Glacier National Park: Our Ticket to the Third World?

By Beacon Staff

In this centennial year of Glacier National Park, it’s been a busy time for the Crown of the Continent, hasn’t it?

The excitement started with British Columbia Premier Gordon Campbell’s declaration that B.C. was banning minerals production in the Canadian part of the North Fork Flathead. Sens. Jon Tester and Max Baucus responded by introducing federal legislation that imposes a mining ban not only in the North Fork, but for good measure the Middle Fork Flathead and clear across the mountains in the Upper Whitefish/Haskill drainages. That bill was zipped out of committee in late June and is expected to be voted upon by the full Senate after summer recess.

Then, the United Nations crew released their report on whether this “World Heritage property” was “In Danger.” The UN honchos decided it wasn’t, but did declare mining and energy potential a “serious threat.” Conoco Phillips and other petroleum companies read the handwriting on the wall, and have given up about 250,000 acres of suspended oil and gas leases in the North Fork.

Handsprings and cartwheels, right?

Well, I’d like to remind everyone that “saving” Glacier Park from “threats” has implications for Northwest Montana’s economic prospects.

Yeah, we’re “saving” a world-class ecosystem … but as one little example, the Canadians have been mining coal and harvesting trees in the Crowsnest/Elk River valleys for over a century. For some strange reason, the Elk River below Fernie that drains into Lake Koocanusa is a significant bull trout fishery.

Never mind that the modest-yet-solid brick front rows of downtown Fernie, and Kalispell for that matter, weren’t built by a tourist economy – but by a diversified economy that included smelting aluminum, the railroad, forestry, high-tech, farming, construction, and providing services and health care to all those workers. Each, alongside tourism, played important parts of the whole.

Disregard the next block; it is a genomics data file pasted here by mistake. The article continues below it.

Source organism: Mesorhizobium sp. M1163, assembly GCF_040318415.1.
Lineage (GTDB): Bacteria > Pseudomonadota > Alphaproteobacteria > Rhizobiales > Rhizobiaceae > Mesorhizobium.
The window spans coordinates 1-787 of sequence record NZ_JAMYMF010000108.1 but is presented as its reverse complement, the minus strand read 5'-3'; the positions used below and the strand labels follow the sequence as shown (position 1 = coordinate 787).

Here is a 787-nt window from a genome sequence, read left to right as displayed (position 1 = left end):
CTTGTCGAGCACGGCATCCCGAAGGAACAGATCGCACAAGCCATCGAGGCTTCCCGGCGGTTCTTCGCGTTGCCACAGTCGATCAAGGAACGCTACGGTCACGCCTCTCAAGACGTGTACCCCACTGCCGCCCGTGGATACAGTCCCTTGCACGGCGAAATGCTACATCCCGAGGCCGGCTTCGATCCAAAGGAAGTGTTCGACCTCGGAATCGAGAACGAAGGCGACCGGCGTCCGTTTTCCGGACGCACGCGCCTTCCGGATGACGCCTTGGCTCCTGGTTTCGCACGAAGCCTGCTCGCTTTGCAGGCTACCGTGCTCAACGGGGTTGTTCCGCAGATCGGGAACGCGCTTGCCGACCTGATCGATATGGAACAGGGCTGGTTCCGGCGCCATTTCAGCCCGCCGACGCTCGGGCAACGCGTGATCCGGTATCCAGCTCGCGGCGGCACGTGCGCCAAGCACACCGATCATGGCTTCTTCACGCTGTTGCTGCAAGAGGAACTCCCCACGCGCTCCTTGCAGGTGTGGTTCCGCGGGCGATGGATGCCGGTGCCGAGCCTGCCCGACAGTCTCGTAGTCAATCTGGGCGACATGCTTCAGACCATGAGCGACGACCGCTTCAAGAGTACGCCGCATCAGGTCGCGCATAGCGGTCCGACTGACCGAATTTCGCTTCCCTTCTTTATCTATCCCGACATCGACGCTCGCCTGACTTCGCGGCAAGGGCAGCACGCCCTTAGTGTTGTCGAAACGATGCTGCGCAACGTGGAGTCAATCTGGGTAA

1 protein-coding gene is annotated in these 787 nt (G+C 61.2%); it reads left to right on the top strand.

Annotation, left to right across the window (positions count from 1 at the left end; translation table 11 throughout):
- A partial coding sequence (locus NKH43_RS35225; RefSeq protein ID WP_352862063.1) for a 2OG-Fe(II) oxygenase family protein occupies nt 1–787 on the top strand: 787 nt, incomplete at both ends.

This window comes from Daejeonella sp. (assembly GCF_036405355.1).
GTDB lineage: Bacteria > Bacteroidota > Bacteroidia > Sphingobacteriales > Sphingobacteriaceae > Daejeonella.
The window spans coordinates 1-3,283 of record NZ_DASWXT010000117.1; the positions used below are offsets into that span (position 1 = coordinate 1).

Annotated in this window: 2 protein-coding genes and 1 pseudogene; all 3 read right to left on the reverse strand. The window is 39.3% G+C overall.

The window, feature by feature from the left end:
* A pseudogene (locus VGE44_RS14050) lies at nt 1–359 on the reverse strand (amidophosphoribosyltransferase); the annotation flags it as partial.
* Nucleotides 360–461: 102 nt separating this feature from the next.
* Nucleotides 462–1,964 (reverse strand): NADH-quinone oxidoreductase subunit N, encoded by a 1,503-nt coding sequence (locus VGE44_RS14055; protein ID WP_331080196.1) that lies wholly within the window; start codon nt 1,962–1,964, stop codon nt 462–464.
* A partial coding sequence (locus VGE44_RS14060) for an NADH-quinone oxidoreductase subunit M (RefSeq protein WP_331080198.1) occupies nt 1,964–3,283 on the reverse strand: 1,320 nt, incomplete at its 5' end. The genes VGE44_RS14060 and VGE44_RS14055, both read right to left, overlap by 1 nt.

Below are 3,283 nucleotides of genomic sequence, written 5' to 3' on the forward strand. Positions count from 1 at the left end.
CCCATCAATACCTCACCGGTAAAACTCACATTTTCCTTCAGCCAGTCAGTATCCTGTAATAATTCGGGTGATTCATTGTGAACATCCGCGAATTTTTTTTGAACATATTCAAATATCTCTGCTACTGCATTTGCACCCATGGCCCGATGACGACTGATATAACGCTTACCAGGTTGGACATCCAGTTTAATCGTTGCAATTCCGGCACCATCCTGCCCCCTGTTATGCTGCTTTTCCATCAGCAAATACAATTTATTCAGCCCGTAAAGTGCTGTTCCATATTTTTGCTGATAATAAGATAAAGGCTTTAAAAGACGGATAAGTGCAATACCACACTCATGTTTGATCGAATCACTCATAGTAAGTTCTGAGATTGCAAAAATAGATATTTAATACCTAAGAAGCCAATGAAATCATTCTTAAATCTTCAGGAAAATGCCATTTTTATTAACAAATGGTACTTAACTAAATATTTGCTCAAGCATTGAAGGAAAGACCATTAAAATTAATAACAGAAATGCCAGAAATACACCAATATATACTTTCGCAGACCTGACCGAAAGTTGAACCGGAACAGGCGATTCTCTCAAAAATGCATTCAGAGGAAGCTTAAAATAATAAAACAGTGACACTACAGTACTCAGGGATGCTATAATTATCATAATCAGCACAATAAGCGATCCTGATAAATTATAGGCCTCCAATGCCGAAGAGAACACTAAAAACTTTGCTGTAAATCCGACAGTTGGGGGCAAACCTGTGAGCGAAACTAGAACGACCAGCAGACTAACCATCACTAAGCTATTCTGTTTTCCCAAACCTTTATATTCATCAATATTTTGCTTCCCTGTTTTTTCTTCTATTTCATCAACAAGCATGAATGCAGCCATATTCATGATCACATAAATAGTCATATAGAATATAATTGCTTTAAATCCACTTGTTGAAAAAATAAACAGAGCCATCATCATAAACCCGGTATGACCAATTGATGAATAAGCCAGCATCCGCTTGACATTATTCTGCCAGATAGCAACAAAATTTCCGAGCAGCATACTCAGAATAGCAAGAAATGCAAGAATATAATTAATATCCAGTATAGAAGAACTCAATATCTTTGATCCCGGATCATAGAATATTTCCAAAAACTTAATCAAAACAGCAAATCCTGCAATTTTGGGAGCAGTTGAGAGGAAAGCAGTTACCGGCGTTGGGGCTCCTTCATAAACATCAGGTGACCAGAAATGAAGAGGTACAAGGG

What happens if Glacier is “buffered” from resource production and tourism is the only option left? In the wake of southern Nevada’s epic bubble bust, Las Vegas Review Journal columnist Glenn Cook wrote “Nevada has a tourist-driven economy. Jobs won’t be created in large numbers here until there’s job creation in other states. When larger numbers of Americans have jobs that aren’t at risk of disappearing overnight, and once they have some disposable income to spend, they’ll become tourists again.”

Where might that disposable income originate? Well, there has been much fanfare about a poll by Mark Mellman for the Alliance for American Manufacturing (AAM): 86 percent of Americans want to see American manufacturing revitalized. Thirty-seven percent of respondents felt manufacturing was “most important to the overall strength of the American economy.”

The poll is stuffed with anti-China slant, hardly a surprise given Mellman is a Democratic pollster, whose company promises to “help clients develop effective communication strategies that lead people to [among other things] vote as we would like.” AAM is a United Steelworkers project … the steel industry (and union) has been especially pounded, not just by Chinese competition, but lousy domestic policies, too. And yep, a Democrat Rust Belt congressman plans to introduce the National Manufacturing Strategy Act after Congress’s summer recess.

It’s all election flim-flam, of course. If Montana’s senators were serious, they’d be keeping Montana natural resources available for potential manufacturing use by Montana firms.

Instead, they’re betting Northwest Montana’s future on tourism. Proponents will say not to worry. Future tourism to the Crown of the Continent will be a kinder, gentler form: “Geotourism.”

Led by National Geographic, “geotourism” attempts to correct the failings of “ecotourism” in Third World countries. Geotravelers “have fun while doing good.” An entire series of “best practices” and a “charter” have been developed. My favorite is the “respects local culture and tradition” protocol: “Foreign visitors learn local etiquette, including at least a few courtesy words in the local language.” In return, “Residents learn how to deal with foreign expectations that may differ from their own.”

That might be fine if Northwest Montana was in the Third World. But we aren’t. We still speak English, and while words like “employment,” “diversification,” and “stability” might seem foreign to a “geotraveler,” they remain more than courtesy words in our local language.

For now.